Cover

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pp. C-C

Title Page, Copyright Page

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pp. i-iv

Contents

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pp. v-vi

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Acknowledgments

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pp. vii-x

This book has taken shape over many years and through the kindness and generosity of many, not all of whom are mentioned here. One person in particular, however, deserves special mention. To Professor Gregory Schopen I owe a profound debt of gratitude, both scholarly and personal (for among numerous other things, his gallant, albeit ...

Abbreviations

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pp. xi-xii

Conventions

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pp. xiii-xvi

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Chapter One The Rhinoceros in the Room: Monks and Nuns and Their Families

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pp. 1-36

This series of four rules introduces monastic legislation to accommodate any pregnant nuns who give birth to baby boys within Indian Buddhist nunneries. Translated here from the Mahīśāsakavinaya, an Indian Buddhist monastic law code (vinaya) preserved in a fifth-century C.E. Chinese translation, the narrative recounts how...

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Chapter Two Family Matters

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pp. 37-77

The present chapter establishes a foundation for our inquiry into the place of family in the narrative landscape of Indian Buddhist monastic law codes. In Section 1, I survey the corpus of Indian Buddhist inscriptions. The epigraphical record is our earliest datable evidence...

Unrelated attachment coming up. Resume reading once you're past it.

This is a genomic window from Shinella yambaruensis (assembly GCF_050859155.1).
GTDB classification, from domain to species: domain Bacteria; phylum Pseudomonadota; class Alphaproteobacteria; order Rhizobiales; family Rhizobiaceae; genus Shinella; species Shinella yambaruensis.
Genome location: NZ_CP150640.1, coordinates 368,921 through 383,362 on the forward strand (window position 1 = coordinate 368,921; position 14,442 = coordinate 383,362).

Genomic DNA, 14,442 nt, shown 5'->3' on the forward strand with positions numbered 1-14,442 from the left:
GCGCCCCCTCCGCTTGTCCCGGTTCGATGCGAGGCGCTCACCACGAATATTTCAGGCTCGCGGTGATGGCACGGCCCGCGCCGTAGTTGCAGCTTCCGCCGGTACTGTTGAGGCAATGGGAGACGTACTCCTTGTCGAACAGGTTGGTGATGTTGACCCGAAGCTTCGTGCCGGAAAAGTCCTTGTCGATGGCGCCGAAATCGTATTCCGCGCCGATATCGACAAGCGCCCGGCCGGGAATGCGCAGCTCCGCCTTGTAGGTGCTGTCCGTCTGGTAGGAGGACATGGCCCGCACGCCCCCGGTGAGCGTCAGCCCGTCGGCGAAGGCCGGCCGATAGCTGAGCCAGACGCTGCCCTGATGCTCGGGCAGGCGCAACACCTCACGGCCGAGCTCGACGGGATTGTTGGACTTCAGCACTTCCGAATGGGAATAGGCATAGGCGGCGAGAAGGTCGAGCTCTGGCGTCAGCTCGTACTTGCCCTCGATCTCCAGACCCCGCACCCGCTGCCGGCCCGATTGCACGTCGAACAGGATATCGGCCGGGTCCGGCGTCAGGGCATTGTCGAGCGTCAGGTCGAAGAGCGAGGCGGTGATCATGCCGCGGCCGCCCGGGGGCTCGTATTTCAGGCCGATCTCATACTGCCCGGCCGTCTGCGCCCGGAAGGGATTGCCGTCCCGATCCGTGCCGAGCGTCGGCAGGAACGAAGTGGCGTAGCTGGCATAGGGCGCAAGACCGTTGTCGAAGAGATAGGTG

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Chapter Three Former Wives from Former Lives

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pp. 78-119

In the preceding chapter, I suggested that for the authors/redactors of Indian Buddhist monastic law codes, embarking on the religious life did not require the severance of all familial ties. Indeed, numerous monastic narratives are predicated on the assumption that monks and nuns would have continued interaction with their families. Moreover,...

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Chapter Four Nuns Who Become Pregnant

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pp. 120-149

We begin our discussion of monastic motherhood, in Section 1, by looking at what the authors/redactors of the extant monastic law codes have to say about the ordination of pregnant women. Taking our cue from work on modern legal theory, we will examine the nature of these rules, and this will allow us to identify...

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Chapter Five Reconsidering Renunciation: Family-Friendly Monasticisms

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pp. 150-170

The picture that emerges from this study stands in stark contrast to much we have been told about the familial and marital relationships of Buddhist monks and nuns in India. Buddhist monks and nuns, we are told, went forth from home into homelessness. Scholars have generally understood this literally. World renunciation has been...

Notes

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pp. 171-228

Works Consulted

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pp. 229-262

Index of Texts

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pp. 263-266

Index of Authors/Subjects

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pp. 267-276

About the Author, Production Notes, Back Cover

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pp. 277-281